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An extended data flow diagram notation for specification of real-time systems

Nejad-Sattary, M. (1990). An extended data flow diagram notation for specification of real-time systems. (Unpublished Doctoral thesis, City, University of London)


The rapid demand for industrial automation has resulted in the development of very large systems. The development costs for such systems have highlighted the importance of a staged methodical approach to system development. One of the starting stages is the derivation and expression of system specification. Because it takes place very early in the development cycle, the techniques used to aid in deriving a specification should not only help system developers in recognising and resolving system requirements errors, they should also help in presenting those requirements clearly.

This thesis is concerned with the specification of a specific class of systems: real-time systems. After elaborating on what the terms “specification” and “real-time system” mean in the context of the thesis, it is proposed that the communication power of the notation used for specification plays a central role. General diagrammatic representation of engineering plans are then identified as one of the most desirable and communicable forms of such plans. A popular notation, used in the specification of data processing systems, is then briefly discussed, in order to identify its limitations for real-time system specification. Despite those limitations, its popularity is a strong incentive for extending the notation instead of inventing a new one. Two of the currently used extensions to this notation are then presented, and their main shortcomings are highlighted.

An alternative extension is then proposed, which attempts to overcome these shortcomings. It does so by separating the data and control inter-faces of a system into complementary diagrams. Because real-time system behaviour is control dominated, the notation concentrates on this particular system feature by breaking it down into two categories: control over groups of system components, i.e. the conditions under which each group is enabled and disabled to perform its overall task, and control over individual system components, i.e. the condition under which each component is activated to carry out its (sub)task. The notation’s constructs allow both types of control to be specified, without hindering the specifier, and in a fashion which highlights both low level concurrency (among individual components) and high level concurrency (among component groups). Special attention is also paid to the importance of synchronisation and temporal events by providing notational means for specifying both. These extensions are illustrated through a specification exercise before discussing issues related to the notation. Some comparisons are then made with four other approaches to system specification, before highlighting the more novel features of the notation and outlining possible future extensions to the work presented here.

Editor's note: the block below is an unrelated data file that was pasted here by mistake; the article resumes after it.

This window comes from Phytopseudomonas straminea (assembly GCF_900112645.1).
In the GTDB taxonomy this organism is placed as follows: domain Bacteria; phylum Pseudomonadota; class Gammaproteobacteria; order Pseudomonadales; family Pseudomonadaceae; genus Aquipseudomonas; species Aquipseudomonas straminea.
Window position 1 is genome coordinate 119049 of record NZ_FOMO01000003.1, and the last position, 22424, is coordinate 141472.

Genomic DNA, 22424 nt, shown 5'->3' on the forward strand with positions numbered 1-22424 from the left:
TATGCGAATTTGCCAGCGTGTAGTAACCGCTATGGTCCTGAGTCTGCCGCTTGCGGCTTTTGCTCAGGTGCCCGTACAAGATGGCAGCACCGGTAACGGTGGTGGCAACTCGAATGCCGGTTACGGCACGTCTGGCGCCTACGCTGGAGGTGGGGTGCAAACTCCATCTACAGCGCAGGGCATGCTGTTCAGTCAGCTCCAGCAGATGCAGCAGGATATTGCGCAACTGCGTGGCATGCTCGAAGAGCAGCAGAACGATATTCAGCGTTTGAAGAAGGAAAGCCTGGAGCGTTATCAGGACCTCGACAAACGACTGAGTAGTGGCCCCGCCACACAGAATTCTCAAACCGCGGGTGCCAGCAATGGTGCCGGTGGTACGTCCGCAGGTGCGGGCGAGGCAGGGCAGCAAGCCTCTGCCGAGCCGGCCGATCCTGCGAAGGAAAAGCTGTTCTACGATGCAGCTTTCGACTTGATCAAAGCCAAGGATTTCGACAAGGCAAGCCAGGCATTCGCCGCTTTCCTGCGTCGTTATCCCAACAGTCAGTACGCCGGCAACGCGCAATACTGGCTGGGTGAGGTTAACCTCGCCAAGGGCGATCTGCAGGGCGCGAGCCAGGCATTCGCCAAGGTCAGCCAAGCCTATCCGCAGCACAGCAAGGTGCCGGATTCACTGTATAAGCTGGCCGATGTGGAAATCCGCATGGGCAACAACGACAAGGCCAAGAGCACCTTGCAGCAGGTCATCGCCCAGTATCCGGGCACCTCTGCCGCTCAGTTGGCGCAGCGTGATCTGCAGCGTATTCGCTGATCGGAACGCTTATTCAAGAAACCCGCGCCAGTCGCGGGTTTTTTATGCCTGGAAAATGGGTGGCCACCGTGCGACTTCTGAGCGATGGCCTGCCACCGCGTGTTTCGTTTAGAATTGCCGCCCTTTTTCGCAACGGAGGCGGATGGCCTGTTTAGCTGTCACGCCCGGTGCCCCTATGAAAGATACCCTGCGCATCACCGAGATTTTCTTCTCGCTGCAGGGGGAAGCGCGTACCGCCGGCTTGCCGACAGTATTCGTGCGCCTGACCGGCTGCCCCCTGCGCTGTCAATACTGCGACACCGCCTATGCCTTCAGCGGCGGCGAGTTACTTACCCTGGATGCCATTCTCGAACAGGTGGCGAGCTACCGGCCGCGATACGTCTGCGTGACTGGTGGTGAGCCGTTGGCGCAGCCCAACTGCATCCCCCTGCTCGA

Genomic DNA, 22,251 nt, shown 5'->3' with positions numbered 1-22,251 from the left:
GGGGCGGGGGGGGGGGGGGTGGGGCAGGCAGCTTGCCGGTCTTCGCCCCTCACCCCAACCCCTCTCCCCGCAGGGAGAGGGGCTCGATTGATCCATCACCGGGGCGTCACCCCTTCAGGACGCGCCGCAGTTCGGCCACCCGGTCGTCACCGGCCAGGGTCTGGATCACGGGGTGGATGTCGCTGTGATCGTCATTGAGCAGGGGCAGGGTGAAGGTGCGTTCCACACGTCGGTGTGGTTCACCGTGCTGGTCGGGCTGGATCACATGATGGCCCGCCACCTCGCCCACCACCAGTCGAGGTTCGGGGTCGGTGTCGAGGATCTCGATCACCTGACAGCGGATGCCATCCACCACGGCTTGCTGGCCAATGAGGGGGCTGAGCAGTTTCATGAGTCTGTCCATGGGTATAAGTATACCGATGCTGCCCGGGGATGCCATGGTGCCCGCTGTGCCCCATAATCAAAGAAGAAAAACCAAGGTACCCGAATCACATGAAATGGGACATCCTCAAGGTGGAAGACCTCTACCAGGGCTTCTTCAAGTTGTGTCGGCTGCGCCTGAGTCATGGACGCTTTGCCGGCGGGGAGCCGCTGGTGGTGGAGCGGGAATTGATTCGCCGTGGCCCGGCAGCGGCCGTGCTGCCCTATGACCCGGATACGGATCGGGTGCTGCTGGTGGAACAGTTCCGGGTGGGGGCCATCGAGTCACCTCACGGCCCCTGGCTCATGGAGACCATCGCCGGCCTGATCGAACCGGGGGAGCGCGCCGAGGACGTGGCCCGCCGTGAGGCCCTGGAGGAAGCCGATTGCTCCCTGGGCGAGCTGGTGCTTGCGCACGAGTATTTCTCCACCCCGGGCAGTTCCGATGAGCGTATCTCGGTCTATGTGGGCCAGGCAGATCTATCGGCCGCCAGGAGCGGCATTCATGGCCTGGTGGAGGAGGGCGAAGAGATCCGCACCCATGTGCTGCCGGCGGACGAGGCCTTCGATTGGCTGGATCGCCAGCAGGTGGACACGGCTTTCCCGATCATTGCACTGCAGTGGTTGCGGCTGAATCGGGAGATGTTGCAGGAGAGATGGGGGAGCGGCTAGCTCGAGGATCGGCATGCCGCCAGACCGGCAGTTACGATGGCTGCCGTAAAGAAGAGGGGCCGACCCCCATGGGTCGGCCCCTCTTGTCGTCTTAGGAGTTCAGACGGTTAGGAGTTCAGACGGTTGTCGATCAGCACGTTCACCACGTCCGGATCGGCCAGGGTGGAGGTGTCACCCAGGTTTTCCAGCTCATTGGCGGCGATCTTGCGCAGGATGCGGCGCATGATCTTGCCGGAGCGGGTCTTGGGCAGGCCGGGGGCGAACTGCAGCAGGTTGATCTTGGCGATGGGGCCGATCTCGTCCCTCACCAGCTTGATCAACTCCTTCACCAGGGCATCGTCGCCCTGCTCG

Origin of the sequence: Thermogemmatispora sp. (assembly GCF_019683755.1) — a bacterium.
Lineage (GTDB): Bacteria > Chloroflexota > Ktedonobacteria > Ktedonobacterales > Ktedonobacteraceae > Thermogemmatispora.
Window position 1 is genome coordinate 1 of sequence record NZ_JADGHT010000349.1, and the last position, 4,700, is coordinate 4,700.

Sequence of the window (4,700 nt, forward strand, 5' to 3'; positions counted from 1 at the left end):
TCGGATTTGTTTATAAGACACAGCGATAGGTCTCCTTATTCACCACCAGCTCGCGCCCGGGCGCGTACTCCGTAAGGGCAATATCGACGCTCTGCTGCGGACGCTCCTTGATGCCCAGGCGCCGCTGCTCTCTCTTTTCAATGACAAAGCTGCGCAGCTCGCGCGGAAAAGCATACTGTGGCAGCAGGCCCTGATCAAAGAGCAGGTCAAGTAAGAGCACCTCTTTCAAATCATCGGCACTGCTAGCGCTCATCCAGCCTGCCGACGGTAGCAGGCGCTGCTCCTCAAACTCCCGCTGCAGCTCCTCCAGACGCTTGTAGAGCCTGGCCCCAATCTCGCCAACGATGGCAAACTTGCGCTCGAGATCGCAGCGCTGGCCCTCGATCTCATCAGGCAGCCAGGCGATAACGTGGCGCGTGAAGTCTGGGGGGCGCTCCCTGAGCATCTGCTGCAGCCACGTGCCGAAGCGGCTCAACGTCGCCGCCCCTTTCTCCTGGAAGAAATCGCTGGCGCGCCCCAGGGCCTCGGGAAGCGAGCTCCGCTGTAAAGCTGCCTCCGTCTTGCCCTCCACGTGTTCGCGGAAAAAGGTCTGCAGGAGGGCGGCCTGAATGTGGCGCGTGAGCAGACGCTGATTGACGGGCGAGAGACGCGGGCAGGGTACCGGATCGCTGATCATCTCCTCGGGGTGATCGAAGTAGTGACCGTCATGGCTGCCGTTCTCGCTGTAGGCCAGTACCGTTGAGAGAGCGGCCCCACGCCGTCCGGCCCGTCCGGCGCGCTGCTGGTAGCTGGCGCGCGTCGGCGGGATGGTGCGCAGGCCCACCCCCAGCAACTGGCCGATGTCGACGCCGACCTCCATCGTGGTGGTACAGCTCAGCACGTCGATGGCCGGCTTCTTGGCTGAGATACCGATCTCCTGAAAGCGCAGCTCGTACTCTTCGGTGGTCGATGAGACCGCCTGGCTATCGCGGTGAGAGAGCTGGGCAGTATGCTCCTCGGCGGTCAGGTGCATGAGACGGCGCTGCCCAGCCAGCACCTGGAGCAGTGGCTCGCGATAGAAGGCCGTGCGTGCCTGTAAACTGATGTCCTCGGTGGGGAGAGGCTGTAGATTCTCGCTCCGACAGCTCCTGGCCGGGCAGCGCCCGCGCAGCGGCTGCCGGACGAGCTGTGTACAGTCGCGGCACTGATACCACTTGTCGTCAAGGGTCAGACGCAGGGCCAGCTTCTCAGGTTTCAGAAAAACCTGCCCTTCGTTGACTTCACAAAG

Publication Type: Thesis (Doctoral)
Subjects: Q Science > QA Mathematics > QA75 Electronic computers. Computer science
Departments: School of Science & Technology > Computer Science
School of Science & Technology > School of Science & Technology Doctoral Theses
Doctoral Theses
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